The new 10-year Woodland Management plan for Birchanger Wood includes coppicing some key areas to let the light in and increase biodiversity. We have already made a start near our compound, which you may have seen on your walks in the wood. Read on to find out how coppicing works magic in woodlands.
What is coppicing?
Coppicing is where a tree is cut down to its base to create a ‘stool’ from which new shoots will grow. It looks very drastic, but within a year or two the tree will be showing lots of new, strong growth.
In fact, coppicing can actually increase the life span of a tree! Some of the oldest trees in Britain are grown from coppice stools. They can live to an incredible age, like the amazing lime at Westonbirt Arboretum that is thought to be two thousand years old.
Coppicing has been used as a woodland management technique since the Stone Age. Coppicing made sure there was a good steady supply of firewood and timber that could be more easily harvested than felling the whole tree, and this technique would have been used at Birchanger Wood for hundreds of years. Most tree species can be coppiced but it’s especially suitable for hornbeam, which we have lots of at Birchanger, and hazel.
But times have changed – why are we still doing it today?
Coppicing has major benefits for biodiversity. After cutting the trees, light floods the woodland floor allowing smaller plants, such as wildflowers, to thrive. It also means shrubby plants like brambles can grow, which make ideal habitat and provide sources of food for small birds and other animals and insects.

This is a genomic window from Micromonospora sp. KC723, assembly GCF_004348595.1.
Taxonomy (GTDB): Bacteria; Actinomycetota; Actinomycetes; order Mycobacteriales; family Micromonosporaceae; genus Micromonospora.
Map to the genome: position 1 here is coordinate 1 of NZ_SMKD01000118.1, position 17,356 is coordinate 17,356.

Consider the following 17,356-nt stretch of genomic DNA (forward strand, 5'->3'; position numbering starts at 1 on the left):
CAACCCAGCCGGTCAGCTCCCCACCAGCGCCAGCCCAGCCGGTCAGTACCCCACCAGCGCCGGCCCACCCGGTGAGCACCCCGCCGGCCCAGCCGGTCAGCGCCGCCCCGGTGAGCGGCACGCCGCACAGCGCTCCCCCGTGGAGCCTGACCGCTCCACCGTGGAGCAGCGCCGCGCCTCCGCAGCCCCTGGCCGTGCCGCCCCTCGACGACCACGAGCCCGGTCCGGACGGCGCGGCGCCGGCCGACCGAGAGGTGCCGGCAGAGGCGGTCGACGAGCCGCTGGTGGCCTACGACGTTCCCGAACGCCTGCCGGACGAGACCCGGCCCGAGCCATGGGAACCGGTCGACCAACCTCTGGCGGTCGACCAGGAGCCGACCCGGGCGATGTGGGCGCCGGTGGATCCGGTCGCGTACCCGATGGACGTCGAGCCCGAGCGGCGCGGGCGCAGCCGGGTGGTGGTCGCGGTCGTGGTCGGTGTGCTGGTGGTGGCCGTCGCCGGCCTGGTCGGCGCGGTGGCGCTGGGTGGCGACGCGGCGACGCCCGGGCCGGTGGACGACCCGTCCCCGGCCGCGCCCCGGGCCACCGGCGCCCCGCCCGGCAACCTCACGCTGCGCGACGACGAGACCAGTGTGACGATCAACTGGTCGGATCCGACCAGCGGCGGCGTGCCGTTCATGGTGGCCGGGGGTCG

Will you coppice every tree?
No. We have a plan to coppice only certain areas of the woodland (you can read that in full here) and within each area a number of mature trees – also known as ‘standards’ – will be left. Quite a few of these will be oaks. These mature trees provide another vital habitat and it is very important that we look after them, too.
What happens when the coppiced trees grow back?
As the trees regrow, the canopy slowly closes over again, reducing the light that reaches the woodland floor. This takes between five and eight years. Each area will be coppiced roughly every 20-30 years, meaning that the canopy is closed for the majority of the time. We will coppice other areas in ‘rotation’, meaning the wood will have trees at all different ages and stages of growth. This will provide the widest possible range of habitats to support the widest possible range of plants and animals.
What are the piles of dead wood for?
We also leave some piles of cut wood or fallen trees to decay. You may have seen these in the wood. This is not just us being too lazy to tidy up! Lots of species rely on dead wood for food and habitat – including many invertebrates and fungi. It is a vital element of a biodiverse woodland.
how do I get involved?
Birchanger Wood is looked after by a team of volunteers. If you would like to play a part in securing the healthy future of the woodland, please click here and fill in our contact form, or read a bit more about what we do on our Volunteer page here.
Read more about the conservation benefits of coppicing in The Conservation Volunteers’ Conservation Handbook.